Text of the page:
Building on the nation’s green strategies via international co-operation

Vietnam has been implementing its National Green Growth Strategy since 2012 and its Action Plan on Green Growth since 2014, with great support from the private sector and international partners.

building on the nations green strategies via international co operation

Pham Hoang Mai, director general of the Ministry of Planning and Investment’s Department of Science, Education, Natural Resources and Environment, talked about the financial demand of the strategy and how overseas partners have assisted.

The National Green Growth Strategy and the Action Plan on Green Growth have been deployed for several years now. How much capital do they require for implementation?

The demand for climate change-related capital in Vietnam in the time to come is huge, which is for adaptation and mitigation. According to the Asian Development Bank (ADB), climate change can annually deprive Vietnam of 4-6 per cent of its GDP. Thus, in order to limit and overcome losses, the Vietnamese government needs to earmark an equivalent sum of the loss for implementing important projects, especially infrastructure ones.

For the target of reducing greenhouse gases (GHG) and effectively using natural resources within the National Green Growth Strategy, it is calculated that the country would need about $30 billion for projects in ­various sectors, of which about 70 per cent will come from investment of ­enterprises.

What is the investment situation from the private sector into the green growth strategy?

Private investment in green growth has been largely focused on energy efficiency, renewable energy, usage of natural resources, forest plantation, and environmental protection.

State-owned enterprises and foreign-invested enterprises are taking the lead in these sectors as they have an advantage about technology and capital.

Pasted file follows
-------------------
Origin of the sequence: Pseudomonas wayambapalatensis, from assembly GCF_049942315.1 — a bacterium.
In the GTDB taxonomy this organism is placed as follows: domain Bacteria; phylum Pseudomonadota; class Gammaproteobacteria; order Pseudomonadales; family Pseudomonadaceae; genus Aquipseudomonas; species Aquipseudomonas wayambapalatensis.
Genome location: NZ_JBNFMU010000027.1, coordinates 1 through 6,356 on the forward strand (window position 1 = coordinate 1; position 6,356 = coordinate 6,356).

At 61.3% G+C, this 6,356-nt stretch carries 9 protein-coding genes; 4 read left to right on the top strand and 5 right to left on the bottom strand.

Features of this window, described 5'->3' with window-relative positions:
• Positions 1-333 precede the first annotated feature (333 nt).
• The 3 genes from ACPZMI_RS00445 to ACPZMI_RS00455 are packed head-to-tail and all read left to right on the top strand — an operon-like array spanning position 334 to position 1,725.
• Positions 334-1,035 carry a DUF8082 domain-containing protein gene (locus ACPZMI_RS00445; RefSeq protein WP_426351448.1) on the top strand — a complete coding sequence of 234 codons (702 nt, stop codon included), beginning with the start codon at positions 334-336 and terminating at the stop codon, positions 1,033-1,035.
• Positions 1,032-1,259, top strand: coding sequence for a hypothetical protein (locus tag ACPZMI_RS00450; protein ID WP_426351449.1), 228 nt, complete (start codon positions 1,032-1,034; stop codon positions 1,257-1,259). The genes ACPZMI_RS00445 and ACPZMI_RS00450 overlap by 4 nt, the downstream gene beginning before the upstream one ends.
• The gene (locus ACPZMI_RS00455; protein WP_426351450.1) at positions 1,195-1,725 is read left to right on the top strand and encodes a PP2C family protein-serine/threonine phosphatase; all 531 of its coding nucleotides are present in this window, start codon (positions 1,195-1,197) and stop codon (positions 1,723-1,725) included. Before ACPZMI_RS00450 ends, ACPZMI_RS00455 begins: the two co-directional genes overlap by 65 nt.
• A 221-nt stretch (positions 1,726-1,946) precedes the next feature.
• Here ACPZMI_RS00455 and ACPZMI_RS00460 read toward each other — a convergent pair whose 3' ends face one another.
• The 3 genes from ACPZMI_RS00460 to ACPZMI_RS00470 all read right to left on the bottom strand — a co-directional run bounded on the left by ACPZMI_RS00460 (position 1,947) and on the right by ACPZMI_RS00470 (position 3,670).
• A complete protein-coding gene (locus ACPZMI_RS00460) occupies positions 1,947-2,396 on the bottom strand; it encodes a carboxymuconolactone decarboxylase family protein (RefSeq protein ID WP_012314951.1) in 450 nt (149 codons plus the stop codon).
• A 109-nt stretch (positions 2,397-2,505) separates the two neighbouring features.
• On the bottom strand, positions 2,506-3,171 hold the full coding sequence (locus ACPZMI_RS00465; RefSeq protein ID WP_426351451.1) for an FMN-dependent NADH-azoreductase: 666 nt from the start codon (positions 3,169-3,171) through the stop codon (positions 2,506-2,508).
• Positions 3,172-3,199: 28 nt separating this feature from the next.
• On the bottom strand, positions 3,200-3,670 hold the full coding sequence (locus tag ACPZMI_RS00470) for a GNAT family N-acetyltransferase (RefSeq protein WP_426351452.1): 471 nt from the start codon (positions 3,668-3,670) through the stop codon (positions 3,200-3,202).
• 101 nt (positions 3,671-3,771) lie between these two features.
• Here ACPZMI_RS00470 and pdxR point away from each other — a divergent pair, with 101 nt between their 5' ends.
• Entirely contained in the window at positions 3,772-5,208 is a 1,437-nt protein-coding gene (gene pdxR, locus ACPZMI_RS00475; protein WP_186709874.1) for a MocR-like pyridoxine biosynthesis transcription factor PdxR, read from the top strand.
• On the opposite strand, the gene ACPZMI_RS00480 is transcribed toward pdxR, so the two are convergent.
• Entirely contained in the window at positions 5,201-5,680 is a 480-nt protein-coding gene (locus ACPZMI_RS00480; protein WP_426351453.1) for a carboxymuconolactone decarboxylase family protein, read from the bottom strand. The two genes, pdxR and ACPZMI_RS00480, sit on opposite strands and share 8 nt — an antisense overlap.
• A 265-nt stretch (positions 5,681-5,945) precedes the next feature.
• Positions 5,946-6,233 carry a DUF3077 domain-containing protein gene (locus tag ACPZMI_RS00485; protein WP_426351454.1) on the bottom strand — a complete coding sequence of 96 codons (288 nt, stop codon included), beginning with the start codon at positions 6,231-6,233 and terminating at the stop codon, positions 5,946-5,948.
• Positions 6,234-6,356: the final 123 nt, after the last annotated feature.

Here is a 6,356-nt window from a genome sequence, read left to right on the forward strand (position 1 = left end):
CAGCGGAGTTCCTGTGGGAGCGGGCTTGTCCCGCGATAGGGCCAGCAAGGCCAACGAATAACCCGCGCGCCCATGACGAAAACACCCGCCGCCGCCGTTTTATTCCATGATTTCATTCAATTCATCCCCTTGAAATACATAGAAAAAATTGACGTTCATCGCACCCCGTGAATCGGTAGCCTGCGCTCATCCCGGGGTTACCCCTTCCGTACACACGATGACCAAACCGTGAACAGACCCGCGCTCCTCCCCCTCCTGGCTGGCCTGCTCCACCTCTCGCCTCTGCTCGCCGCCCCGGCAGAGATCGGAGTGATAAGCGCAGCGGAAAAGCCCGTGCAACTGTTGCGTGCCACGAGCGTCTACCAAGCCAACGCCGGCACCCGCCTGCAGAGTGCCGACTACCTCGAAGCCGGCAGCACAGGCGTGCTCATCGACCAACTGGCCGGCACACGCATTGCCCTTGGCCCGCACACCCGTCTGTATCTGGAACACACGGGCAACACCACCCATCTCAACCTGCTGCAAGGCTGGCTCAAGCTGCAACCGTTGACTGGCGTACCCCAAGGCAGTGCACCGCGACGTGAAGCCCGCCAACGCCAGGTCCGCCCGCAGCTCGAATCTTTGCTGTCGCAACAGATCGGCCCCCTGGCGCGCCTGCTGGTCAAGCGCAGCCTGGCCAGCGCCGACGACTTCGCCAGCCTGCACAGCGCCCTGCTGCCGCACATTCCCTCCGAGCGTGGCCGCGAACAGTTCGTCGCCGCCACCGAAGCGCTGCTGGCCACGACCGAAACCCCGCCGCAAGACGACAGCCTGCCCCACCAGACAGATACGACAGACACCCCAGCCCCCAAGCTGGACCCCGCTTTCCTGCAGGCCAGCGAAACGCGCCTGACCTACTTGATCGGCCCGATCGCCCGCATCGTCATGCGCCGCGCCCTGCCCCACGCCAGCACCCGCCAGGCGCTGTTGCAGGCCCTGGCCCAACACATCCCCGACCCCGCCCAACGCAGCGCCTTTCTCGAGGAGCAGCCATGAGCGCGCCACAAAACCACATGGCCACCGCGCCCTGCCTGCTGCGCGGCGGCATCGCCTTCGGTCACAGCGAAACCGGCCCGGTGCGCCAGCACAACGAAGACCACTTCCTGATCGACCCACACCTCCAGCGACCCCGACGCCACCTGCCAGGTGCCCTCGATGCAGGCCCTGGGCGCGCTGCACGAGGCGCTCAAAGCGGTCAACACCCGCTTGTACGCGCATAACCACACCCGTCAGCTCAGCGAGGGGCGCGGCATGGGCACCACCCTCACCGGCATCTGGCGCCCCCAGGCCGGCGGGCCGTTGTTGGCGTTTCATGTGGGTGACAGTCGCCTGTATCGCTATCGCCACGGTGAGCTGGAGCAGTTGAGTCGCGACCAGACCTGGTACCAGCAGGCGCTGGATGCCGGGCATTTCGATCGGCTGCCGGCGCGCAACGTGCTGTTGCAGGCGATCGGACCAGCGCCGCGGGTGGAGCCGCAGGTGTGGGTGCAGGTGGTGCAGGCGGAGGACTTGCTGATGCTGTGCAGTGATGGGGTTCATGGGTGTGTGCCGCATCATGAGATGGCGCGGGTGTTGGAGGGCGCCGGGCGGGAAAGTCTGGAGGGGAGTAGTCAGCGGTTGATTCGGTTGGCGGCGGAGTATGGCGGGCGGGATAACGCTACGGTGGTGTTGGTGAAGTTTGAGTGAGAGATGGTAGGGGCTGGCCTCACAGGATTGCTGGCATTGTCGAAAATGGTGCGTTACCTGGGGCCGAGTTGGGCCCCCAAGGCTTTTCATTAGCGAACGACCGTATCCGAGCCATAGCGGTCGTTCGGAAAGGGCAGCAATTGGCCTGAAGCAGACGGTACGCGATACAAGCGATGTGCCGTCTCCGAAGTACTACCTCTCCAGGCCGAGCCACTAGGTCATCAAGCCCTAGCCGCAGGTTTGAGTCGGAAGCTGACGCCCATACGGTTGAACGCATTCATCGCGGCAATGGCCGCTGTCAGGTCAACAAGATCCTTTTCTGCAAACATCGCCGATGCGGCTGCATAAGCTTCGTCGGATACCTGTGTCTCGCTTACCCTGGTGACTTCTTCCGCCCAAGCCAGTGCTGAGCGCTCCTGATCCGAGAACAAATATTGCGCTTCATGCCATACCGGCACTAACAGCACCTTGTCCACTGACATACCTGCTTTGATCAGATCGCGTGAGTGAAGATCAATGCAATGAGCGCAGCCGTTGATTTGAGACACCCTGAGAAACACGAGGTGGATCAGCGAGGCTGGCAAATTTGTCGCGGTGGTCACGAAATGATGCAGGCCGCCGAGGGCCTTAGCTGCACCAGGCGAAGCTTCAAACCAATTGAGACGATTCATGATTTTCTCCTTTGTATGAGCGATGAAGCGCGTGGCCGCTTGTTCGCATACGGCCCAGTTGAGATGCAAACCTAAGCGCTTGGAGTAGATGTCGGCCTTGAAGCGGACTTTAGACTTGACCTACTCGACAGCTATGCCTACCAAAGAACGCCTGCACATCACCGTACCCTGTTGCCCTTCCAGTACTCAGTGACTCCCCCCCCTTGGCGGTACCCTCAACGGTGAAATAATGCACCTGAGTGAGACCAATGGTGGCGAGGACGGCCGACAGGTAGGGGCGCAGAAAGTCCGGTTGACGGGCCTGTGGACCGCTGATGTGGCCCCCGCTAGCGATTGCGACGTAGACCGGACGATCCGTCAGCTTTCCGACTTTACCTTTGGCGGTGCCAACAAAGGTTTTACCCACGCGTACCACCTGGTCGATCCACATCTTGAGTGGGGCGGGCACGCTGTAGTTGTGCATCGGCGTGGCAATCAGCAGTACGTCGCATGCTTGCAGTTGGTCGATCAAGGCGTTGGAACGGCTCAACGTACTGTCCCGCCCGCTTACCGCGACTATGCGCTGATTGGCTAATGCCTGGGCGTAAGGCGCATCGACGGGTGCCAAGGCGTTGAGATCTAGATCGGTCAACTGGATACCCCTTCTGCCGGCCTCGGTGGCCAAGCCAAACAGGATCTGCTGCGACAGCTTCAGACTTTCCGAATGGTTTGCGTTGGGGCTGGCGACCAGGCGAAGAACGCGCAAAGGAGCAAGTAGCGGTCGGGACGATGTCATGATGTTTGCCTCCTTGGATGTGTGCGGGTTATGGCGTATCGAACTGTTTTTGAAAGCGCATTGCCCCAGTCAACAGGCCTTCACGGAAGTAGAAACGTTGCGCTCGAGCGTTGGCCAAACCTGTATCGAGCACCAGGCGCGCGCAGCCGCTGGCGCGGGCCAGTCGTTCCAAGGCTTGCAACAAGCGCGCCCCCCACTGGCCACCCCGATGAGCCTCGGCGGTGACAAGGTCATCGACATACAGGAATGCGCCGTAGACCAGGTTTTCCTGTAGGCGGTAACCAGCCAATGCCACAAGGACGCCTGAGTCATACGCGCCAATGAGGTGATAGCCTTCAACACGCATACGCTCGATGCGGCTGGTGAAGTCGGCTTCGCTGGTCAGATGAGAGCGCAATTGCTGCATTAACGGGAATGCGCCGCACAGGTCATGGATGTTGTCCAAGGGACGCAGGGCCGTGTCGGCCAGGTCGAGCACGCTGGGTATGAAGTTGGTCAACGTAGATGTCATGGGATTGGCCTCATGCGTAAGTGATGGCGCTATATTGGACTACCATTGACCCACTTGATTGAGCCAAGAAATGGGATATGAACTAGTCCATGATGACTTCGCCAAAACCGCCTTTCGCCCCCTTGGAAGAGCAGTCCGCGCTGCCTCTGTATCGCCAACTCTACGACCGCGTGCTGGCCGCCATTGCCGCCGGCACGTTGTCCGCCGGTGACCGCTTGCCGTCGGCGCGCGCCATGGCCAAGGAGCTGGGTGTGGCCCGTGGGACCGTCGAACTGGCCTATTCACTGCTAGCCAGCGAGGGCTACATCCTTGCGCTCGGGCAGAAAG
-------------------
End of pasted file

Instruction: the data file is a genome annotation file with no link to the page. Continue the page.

According to a study within the “Strengthening Capacity and Institutional Reform for Green Growth and Sustainable Development” project, jointly conducted by the Ministry of Planning and Investment, the United States Agency for International Development, and the United Nations Development Programme, in the 2010-2015 period, international partners funded $440 million for private investment in green growth via programmes and projects, $420 million worth of official development assistance (ODA), and another non-refundable sum worth $15.5 million.

Besides, total private investment into energy efficiency in the sectors of steel, cement, paper, and sugar and sugar cane was $628 million, while demand totaled $1.766 billion.

How has the international community supported Vietnam in implementing the Green Growth Strategy?

In the 1993-2010 period, regarding sustainable development, environmental protection, and climate change, Vietnam with international support reaped many important achievements in institutional and policy development.

Legally, the government has compiled and issued a series of related strategies and national programmes with a view to creating a framework for the implementation of plans on effectively responding to climate change.

Besides, the government has also promulgated many related programmes on forest protection, preventing natural disaster, and energy efficiency.

As for climate change and green growth, in December 2007, Vietnam participated in the 13th Conference of the Parties (COP13) of the United Nations Framework Convention on Climate Change and the third meeting of the Kyoto Protocol in Indonesia.

Since then, Vietnam has annually partaken in COPs and attracted much international support to fight climate change and boost green growth.

Remarkably, Vietnam is one of the first countries to ratify Paris Agreement after COP21 and also presented the Voluntary Report on Sustainable Development Goals at the High-level UN Summit on sustainable development in New York in July 2017.

Successes in implementing the National Green Growth Strategy and the Action Plan on Green Growth over the past years have been made remarkably by international partners.

Via different forms of support and co-operation, the governments of some countries and international organisations have directly boosted Vietnam’s green growth activities from the grassroots to the central levels, luring the participation of authorised agencies, firms, and inhabitants in many areas.

What are the forms of assistance and co-operation with the international community?